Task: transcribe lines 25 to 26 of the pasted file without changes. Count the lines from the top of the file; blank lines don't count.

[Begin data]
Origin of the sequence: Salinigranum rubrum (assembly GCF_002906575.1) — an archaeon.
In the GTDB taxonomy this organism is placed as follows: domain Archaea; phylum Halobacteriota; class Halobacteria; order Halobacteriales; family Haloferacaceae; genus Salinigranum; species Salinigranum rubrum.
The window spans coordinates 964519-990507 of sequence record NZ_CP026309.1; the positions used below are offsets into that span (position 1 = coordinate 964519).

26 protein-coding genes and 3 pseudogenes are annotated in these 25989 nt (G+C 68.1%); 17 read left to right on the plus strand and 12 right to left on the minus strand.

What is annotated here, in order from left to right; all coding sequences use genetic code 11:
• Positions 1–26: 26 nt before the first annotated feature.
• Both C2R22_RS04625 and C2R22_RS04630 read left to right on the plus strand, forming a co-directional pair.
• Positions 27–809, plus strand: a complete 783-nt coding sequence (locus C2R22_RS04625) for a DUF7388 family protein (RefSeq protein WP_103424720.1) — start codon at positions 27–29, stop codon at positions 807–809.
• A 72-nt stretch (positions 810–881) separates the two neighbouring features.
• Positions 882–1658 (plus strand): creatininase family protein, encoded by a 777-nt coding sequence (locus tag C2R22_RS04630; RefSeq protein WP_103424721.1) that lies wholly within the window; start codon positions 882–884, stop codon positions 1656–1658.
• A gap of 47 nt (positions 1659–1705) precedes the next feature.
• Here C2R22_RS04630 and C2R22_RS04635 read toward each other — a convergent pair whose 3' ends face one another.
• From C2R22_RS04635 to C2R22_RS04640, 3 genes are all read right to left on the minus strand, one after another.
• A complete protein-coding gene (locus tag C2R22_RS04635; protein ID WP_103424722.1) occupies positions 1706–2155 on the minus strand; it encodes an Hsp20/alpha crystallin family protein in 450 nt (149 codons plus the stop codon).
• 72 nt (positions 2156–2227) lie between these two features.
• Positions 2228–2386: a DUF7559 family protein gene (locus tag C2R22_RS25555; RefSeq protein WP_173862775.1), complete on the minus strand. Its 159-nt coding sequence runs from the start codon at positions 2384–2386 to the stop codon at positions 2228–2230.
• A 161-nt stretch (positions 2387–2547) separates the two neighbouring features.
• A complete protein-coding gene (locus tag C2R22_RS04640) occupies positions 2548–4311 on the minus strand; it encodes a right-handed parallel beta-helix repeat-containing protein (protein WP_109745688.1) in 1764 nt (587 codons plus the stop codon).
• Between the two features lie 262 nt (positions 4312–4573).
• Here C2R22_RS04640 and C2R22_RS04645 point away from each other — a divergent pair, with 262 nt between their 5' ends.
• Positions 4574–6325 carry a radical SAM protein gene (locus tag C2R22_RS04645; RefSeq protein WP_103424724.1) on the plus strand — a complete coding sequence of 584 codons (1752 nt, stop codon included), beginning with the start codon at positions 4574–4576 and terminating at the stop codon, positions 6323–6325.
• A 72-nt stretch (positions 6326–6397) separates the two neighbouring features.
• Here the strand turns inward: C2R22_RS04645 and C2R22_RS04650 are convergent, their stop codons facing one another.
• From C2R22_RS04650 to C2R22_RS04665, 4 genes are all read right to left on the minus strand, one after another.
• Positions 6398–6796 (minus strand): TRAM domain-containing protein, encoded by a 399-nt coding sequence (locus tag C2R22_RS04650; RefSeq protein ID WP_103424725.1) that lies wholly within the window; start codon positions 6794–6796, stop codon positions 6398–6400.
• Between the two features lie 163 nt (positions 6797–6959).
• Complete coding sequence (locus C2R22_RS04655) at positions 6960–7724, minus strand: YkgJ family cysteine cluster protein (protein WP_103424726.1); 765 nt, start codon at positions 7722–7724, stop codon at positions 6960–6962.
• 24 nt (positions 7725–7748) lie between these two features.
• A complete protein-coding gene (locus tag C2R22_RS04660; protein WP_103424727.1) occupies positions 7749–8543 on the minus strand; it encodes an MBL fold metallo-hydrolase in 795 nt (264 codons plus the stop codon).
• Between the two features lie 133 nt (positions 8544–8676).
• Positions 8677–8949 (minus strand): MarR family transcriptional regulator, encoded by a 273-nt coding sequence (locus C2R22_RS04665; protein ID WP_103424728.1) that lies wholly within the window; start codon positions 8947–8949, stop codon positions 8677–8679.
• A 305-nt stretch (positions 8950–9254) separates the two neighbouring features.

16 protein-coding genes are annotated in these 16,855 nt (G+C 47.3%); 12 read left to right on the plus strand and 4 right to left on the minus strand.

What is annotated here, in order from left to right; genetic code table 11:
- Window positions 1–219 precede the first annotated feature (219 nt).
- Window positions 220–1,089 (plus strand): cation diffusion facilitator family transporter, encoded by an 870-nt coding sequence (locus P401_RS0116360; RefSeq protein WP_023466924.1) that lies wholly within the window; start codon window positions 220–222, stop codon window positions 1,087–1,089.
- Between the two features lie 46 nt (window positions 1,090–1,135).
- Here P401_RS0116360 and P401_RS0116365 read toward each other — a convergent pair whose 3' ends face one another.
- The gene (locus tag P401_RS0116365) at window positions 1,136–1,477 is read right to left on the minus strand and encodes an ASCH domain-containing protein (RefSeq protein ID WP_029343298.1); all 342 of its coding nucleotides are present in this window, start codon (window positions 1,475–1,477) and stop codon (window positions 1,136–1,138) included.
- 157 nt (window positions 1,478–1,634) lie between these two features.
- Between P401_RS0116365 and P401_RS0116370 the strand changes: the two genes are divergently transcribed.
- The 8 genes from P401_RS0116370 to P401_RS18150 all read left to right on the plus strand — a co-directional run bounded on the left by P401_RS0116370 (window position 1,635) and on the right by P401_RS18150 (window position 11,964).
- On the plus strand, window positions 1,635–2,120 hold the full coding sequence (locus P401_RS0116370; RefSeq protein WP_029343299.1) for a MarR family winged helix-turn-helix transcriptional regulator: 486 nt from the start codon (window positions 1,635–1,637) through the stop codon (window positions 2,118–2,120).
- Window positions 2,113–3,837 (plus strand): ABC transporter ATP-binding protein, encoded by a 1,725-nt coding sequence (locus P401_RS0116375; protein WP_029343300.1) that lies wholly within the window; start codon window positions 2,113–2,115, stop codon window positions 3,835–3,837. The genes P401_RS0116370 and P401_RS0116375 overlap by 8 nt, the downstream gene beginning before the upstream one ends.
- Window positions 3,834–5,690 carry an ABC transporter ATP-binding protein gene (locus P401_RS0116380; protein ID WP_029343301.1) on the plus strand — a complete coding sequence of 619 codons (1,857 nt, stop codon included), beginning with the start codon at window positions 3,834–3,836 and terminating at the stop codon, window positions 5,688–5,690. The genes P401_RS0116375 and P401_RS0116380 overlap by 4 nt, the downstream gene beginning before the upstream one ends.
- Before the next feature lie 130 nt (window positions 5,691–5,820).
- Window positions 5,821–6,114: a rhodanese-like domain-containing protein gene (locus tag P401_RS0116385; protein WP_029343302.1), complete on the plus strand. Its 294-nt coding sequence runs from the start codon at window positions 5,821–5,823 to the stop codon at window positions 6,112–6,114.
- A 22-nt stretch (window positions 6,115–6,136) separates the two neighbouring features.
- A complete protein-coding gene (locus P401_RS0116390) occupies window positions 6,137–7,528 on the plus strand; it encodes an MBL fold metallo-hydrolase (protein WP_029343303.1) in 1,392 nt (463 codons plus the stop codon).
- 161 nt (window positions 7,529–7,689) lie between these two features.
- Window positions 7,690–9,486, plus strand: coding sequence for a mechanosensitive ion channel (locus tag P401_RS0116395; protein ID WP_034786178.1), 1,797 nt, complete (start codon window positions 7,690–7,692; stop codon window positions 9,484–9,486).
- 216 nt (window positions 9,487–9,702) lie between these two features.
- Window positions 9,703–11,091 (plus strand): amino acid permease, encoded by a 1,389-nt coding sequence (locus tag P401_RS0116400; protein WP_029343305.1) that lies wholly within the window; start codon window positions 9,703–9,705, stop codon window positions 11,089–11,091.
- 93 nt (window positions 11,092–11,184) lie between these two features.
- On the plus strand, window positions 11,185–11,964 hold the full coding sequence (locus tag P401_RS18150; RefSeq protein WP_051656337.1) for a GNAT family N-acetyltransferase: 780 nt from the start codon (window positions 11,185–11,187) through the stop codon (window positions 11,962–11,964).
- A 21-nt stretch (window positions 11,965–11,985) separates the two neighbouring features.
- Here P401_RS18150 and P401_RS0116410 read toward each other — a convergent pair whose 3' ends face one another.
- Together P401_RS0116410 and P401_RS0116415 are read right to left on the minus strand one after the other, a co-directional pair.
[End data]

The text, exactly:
• Positions 6398–6796 (minus strand): TRAM domain-containing protein, encoded by a 399-nt coding sequence (locus tag C2R22_RS04650; RefSeq protein ID WP_103424725.1) that lies wholly within the window; start codon positions 6794–6796, stop codon positions 6398–6400.
• Between the two features lie 163 nt (positions 6797–6959).